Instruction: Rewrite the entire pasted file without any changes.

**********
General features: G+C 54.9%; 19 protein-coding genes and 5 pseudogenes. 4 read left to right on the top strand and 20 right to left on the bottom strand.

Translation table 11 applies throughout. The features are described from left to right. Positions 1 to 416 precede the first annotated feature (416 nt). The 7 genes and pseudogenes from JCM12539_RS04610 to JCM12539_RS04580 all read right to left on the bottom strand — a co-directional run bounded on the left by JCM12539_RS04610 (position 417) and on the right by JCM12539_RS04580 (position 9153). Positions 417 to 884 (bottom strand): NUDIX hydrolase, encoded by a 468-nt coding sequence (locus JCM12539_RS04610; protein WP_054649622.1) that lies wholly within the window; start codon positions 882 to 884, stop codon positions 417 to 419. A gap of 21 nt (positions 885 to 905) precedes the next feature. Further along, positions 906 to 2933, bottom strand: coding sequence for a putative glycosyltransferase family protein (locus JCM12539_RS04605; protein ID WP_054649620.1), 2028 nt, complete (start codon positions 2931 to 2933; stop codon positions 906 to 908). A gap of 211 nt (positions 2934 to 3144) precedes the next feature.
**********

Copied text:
General features: G+C 54.9%; 19 protein-coding genes and 5 pseudogenes. 4 read left to right on the top strand and 20 right to left on the bottom strand.

Translation table 11 applies throughout. The features are described from left to right. Positions 1 to 416 precede the first annotated feature (416 nt). The 7 genes and pseudogenes from JCM12539_RS04610 to JCM12539_RS04580 all read right to left on the bottom strand — a co-directional run bounded on the left by JCM12539_RS04610 (position 417) and on the right by JCM12539_RS04580 (position 9153). Positions 417 to 884 (bottom strand): NUDIX hydrolase, encoded by a 468-nt coding sequence (locus JCM12539_RS04610; protein WP_054649622.1) that lies wholly within the window; start codon positions 882 to 884, stop codon positions 417 to 419. A gap of 21 nt (positions 885 to 905) precedes the next feature. Further along, positions 906 to 2933, bottom strand: coding sequence for a putative glycosyltransferase family protein (locus JCM12539_RS04605; protein ID WP_054649620.1), 2028 nt, complete (start codon positions 2931 to 2933; stop codon positions 906 to 908). A gap of 211 nt (positions 2934 to 3144) precedes the next feature.